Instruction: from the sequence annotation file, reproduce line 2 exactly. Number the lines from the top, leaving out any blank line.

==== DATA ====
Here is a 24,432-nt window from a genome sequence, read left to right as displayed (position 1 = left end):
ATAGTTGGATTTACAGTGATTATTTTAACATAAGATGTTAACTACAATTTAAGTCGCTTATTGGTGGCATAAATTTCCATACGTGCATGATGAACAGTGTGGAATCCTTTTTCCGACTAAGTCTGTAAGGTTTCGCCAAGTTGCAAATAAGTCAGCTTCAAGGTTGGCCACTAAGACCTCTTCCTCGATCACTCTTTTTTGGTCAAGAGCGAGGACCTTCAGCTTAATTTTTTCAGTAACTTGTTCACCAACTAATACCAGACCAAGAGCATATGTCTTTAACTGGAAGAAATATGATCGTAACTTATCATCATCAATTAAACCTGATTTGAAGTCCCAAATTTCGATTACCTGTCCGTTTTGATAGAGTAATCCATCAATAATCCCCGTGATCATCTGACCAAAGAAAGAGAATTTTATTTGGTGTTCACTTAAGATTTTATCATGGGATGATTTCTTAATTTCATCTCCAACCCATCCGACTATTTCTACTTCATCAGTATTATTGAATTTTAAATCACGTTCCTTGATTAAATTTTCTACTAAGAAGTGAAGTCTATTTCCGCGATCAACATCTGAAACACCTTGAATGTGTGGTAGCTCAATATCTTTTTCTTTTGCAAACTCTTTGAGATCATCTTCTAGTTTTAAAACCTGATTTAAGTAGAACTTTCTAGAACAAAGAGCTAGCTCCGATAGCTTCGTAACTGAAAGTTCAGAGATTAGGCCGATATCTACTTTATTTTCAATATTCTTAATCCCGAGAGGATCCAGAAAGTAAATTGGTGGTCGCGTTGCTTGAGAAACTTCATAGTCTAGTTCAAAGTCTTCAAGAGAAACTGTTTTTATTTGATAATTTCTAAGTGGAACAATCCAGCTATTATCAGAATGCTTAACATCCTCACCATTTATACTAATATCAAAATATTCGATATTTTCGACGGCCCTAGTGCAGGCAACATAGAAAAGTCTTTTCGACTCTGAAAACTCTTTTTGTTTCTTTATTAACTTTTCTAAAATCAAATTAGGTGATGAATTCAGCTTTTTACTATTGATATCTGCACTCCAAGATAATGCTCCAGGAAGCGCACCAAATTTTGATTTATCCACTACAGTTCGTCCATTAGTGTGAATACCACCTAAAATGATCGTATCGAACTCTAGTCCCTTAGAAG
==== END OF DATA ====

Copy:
ATAGTTGGATTTACAGTGATTATTTTAACATAAGATGTTAACTACAATTTAAGTCGCTTATTGGTGGCATAAATTTCCATACGTGCATGATGAACAGTGTGGAATCCTTTTTCCGACTAAGTCTGTAAGGTTTCGCCAAGTTGCAAATAAGTCAGCTTCAAGGTTGGCCACTAAGACCTCTTCCTCGATCACTCTTTTTTGGTCAAGAGCGAGGACCTTCAGCTTAATTTTTTCAGTAACTTGTTCACCAACTAATACCAGACCAAGAGCATATGTCTTTAACTGGAAGAAATATGATCGTAACTTATCATCATCAATTAAACCTGATTTGAAGTCCCAAATTTCGATTACCTGTCCGTTTTGATAGAGTAATCCATCAATAATCCCCGTGATCATCTGACCAAAGAAAGAGAATTTTATTTGGTGTTCACTTAAGATTTTATCATGGGATGATTTCTTAATTTCATCTCCAACCCATCCGACTATTTCTACTTCATCAGTATTATTGAATTTTAAATCACGTTCCTTGATTAAATTTTCTACTAAGAAGTGAAGTCTATTTCCGCGATCAACATCTGAAACACCTTGAATGTGTGGTAGCTCAATATCTTTTTCTTTTGCAAACTCTTTGAGATCATCTTCTAGTTTTAAAACCTGATTTAAGTAGAACTTTCTAGAACAAAGAGCTAGCTCCGATAGCTTCGTAACTGAAAGTTCAGAGATTAGGCCGATATCTACTTTATTTTCAATATTCTTAATCCCGAGAGGATCCAGAAAGTAAATTGGTGGTCGCGTTGCTTGAGAAACTTCATAGTCTAGTTCAAAGTCTTCAAGAGAAACTGTTTTTATTTGATAATTTCTAAGTGGAACAATCCAGCTATTATCAGAATGCTTAACATCCTCACCATTTATACTAATATCAAAATATTCGATATTTTCGACGGCCCTAGTGCAGGCAACATAGAAAAGTCTTTTCGACTCTGAAAACTCTTTTTGTTTCTTTATTAACTTTTCTAAAATCAAATTAGGTGATGAATTCAGCTTTTTACTATTGATATCTGCACTCCAAGATAATGCTCCAGGAAGCGCACCAAATTTTGATTTATCCACTACAGTTCGTCCATTAGTGTGAATACCACCTAAAATGATCGTATCGAACTCTAGTCCCTTAGAAG